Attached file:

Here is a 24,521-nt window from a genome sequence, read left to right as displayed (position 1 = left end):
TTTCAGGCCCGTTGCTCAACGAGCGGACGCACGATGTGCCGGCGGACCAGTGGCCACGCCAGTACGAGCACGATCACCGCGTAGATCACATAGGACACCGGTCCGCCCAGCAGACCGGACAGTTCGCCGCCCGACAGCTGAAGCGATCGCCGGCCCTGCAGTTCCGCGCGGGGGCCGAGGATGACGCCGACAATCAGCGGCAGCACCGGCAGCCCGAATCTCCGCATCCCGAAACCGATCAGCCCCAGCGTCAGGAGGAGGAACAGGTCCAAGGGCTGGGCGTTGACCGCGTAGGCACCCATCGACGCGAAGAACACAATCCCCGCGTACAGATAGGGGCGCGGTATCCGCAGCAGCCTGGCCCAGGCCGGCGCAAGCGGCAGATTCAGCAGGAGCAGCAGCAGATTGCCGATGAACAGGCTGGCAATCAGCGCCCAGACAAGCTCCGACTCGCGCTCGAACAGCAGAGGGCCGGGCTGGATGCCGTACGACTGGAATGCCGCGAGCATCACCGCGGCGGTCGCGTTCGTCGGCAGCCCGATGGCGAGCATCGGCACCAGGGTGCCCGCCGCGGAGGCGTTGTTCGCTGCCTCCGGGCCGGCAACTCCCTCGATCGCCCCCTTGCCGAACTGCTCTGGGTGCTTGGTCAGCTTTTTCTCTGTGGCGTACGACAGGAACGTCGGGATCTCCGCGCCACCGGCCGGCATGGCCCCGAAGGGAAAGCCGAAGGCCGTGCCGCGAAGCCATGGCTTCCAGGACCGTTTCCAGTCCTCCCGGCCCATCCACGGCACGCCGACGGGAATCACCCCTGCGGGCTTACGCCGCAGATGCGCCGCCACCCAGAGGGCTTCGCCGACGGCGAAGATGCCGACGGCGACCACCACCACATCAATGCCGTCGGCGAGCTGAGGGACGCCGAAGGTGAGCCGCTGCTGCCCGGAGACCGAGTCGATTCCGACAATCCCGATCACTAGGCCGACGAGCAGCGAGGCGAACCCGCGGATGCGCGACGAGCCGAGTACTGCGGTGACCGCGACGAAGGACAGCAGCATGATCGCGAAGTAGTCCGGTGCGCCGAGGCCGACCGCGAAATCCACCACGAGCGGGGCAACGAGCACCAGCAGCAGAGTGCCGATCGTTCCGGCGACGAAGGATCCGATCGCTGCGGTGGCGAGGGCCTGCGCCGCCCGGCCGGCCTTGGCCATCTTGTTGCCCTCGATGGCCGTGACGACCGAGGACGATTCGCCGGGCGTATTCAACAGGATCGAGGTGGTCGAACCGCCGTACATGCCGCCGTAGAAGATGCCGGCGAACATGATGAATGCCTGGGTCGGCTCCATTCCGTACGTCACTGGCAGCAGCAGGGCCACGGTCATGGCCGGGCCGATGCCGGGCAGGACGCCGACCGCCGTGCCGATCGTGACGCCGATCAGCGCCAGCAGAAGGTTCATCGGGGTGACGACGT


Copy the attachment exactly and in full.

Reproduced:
Here is a 24,521-nt window from a genome sequence, read left to right as displayed (position 1 = left end):
TTTCAGGCCCGTTGCTCAACGAGCGGACGCACGATGTGCCGGCGGACCAGTGGCCACGCCAGTACGAGCACGATCACCGCGTAGATCACATAGGACACCGGTCCGCCCAGCAGACCGGACAGTTCGCCGCCCGACAGCTGAAGCGATCGCCGGCCCTGCAGTTCCGCGCGGGGGCCGAGGATGACGCCGACAATCAGCGGCAGCACCGGCAGCCCGAATCTCCGCATCCCGAAACCGATCAGCCCCAGCGTCAGGAGGAGGAACAGGTCCAAGGGCTGGGCGTTGACCGCGTAGGCACCCATCGACGCGAAGAACACAATCCCCGCGTACAGATAGGGGCGCGGTATCCGCAGCAGCCTGGCCCAGGCCGGCGCAAGCGGCAGATTCAGCAGGAGCAGCAGCAGATTGCCGATGAACAGGCTGGCAATCAGCGCCCAGACAAGCTCCGACTCGCGCTCGAACAGCAGAGGGCCGGGCTGGATGCCGTACGACTGGAATGCCGCGAGCATCACCGCGGCGGTCGCGTTCGTCGGCAGCCCGATGGCGAGCATCGGCACCAGGGTGCCCGCCGCGGAGGCGTTGTTCGCTGCCTCCGGGCCGGCAACTCCCTCGATCGCCCCCTTGCCGAACTGCTCTGGGTGCTTGGTCAGCTTTTTCTCTGTGGCGTACGACAGGAACGTCGGGATCTCCGCGCCACCGGCCGGCATGGCCCCGAAGGGAAAGCCGAAGGCCGTGCCGCGAAGCCATGGCTTCCAGGACCGTTTCCAGTCCTCCCGGCCCATCCACGGCACGCCGACGGGAATCACCCCTGCGGGCTTACGCCGCAGATGCGCCGCCACCCAGAGGGCTTCGCCGACGGCGAAGATGCCGACGGCGACCACCACCACATCAATGCCGTCGGCGAGCTGAGGGACGCCGAAGGTGAGCCGCTGCTGCCCGGAGACCGAGTCGATTCCGACAATCCCGATCACTAGGCCGACGAGCAGCGAGGCGAACCCGCGGATGCGCGACGAGCCGAGTACTGCGGTGACCGCGACGAAGGACAGCAGCATGATCGCGAAGTAGTCCGGTGCGCCGAGGCCGACCGCGAAATCCACCACGAGCGGGGCAACGAGCACCAGCAGCAGAGTGCCGATCGTTCCGGCGACGAAGGATCCGATCGCTGCGGTGGCGAGGGCCTGCGCCGCCCGGCCGGCCTTGGCCATCTTGTTGCCCTCGATGGCCGTGACGACCGAGGACGATTCGCCGGGCGTATTCAACAGGATCGAGGTGGTCGAACCGCCGTACATGCCGCCGTAGAAGATGCCGGCGAACATGATGAATGCCTGGGTCGGCTCCATTCCGTACGTCACTGGCAGCAGCAGGGCCACGGTCATGGCCGGGCCGATGCCGGGCAGGACGCCGACCGCCGTGCCGATCGTGACGCCGATCAGCGCCAGCAGAAGGTTCATCGGGGTGACGACGT